Scrum Team accountabilities and responsibilities can be confusing, misunderstood, and lack shared understanding between its members and the organization. This is especially true for new Scrum Team members, yet I also have experienced this with teams who have been using Scrum for several years. And sometimes these misunderstandings are perpetuated by the organization and its leaders. For example, I’ve seen Project Managers transition to Scrum Masters yet hold on to budgeting and forecasting, assign work to developers, and provide status reporting to stakeholders. To make matters worse some organizations hold the Scrum Master or Product Owner accountable for many project management activities. Just take a sampling of Scrum Master job postings and you’ll see what I mean by this.
In this blog post, I’ll share with you an exercise to help make transparent expectations of each Scrum Team member, by driving conversations about what team members already understand and where there are potential misunderstandings that need to be changed. Several years ago an Agile coach ranthis exercise for my Scrum Team, and since then I’ve used it with many teams. I’ve also adapted this to align with the November 2020 Scrum Guide changes, which replaced roles with accountabilities, and removed Development Team in favor of Developers.
The Scrum Guide no longer mentions Scrum Team roles. Roles have been replaced by accountabilities, meaning to account for one’s actions or willingness to accept responsibility. The Scrum Team consists of three accountabilities: Developers, Product Owner, and Scrum Master. These are a minimum set of accountabilities from which a job role or job description can be instantiated from, and many companies will add other accountabilities and responsibilities.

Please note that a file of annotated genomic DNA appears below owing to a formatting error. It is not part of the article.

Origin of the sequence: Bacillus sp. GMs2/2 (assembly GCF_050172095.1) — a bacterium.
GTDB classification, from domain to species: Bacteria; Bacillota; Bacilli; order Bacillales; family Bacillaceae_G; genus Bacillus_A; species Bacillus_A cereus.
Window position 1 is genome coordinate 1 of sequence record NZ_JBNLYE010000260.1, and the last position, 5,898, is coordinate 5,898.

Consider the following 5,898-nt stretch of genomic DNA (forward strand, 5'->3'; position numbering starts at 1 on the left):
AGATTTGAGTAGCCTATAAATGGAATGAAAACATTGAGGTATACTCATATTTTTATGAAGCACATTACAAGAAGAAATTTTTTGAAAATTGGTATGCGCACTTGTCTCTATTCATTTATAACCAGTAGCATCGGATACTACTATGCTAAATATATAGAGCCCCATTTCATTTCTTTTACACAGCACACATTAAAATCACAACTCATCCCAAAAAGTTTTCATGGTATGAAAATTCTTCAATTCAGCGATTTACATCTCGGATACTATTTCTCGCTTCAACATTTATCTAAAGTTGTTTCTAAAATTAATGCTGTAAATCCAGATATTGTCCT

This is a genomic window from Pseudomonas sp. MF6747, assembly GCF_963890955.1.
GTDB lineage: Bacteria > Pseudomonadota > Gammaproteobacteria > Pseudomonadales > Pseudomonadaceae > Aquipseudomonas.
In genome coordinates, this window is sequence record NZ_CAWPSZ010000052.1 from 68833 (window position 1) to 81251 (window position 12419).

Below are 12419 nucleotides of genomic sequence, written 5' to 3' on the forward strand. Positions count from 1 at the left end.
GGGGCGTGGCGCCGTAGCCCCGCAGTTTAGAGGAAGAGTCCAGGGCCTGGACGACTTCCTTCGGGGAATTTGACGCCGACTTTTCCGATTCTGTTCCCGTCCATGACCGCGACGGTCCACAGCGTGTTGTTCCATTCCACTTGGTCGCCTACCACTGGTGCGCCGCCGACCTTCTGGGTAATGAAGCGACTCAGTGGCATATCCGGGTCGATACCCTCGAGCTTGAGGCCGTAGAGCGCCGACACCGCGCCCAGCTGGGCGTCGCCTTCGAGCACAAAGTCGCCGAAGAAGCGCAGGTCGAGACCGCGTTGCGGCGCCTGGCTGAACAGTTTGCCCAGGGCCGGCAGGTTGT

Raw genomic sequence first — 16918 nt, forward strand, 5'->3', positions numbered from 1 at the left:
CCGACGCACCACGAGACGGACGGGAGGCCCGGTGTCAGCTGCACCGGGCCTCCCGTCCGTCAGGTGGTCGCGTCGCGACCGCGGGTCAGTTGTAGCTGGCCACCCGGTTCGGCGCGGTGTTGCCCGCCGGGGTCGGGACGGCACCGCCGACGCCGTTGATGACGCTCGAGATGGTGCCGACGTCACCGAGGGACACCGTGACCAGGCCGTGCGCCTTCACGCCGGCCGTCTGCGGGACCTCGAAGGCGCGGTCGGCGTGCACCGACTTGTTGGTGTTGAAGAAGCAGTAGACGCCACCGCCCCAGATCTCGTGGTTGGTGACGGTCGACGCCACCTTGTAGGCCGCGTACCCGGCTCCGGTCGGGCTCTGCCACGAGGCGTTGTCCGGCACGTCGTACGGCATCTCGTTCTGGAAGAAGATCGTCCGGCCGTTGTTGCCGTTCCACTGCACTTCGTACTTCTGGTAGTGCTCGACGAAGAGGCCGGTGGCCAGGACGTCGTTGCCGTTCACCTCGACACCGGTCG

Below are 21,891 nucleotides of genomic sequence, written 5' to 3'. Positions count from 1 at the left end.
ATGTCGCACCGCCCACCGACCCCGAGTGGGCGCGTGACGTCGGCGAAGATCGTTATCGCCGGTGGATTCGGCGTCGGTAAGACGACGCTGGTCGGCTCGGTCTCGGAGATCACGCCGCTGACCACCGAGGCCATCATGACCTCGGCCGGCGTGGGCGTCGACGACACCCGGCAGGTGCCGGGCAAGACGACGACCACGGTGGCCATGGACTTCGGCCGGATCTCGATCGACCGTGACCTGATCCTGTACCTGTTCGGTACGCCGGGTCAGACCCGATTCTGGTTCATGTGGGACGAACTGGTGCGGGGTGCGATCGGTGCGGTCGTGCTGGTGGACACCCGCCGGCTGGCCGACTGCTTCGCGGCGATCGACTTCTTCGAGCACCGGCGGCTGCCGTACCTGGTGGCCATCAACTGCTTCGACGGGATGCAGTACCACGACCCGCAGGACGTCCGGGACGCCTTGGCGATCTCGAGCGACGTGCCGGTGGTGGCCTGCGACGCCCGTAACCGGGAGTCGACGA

Plan on up to 2 hours for this exercise. Here are the basic steps:
PreWork (10 minutes)
You’ll need the Scrum Guide for the pre-work if your team isn’t familiar with it or needs a refresher. You can either ask your Scrum Team to read the accountabilities section before the session, or you can spend 10 minutes reading and exploring it together at the beginning of the session. I prefer the latter, which can an eye-opener in itself.
If you are facilitating this in person, make sure to have a whiteboard or flip charts, markers, post-it notes, and some small dots to stick onto a post-it. I used a collaboration tool called Mural for this example.
Step 1 (5 minutes)
Create a 3 X 3 grid with three columns and three rows, and label the columns and rows with the three Scrum accountabilities, as shown below. I suggest putting the Scrum Master accountability in the last column and row (so that you can focus on providing instructions, observing, and answering questions), but this works in any order. I also provide a brief overview of what comes next.
Step 2 (50 minutes)
The next step is to gather some information about your team’s understanding of each accountability. Give everyone post-its and stickies. Start with one column at a time, and timebox each column to 15 minutes.
For the first column, ask “What will we hold the Developers accountable for?“. Each person, including the Developers, will capture one idea per post-it in silence, and place it in the appropriate row. Hold off on having conversations about what has been gathered, for now. A read-out and conversations will take place in step 3.
For the Developer’s column, Developers capture what they think they are accountable for, the Product Owner captures their understanding of what the Developers are accountable for, and then the Scrum Master captures their understanding of what the Developers are accountable for.
Next, the team works on the Product Owner column, and then finally the Scrum Master column. After 50 minutes your accountability board should be filled with post-its, as shown below.
Break (10 minutes)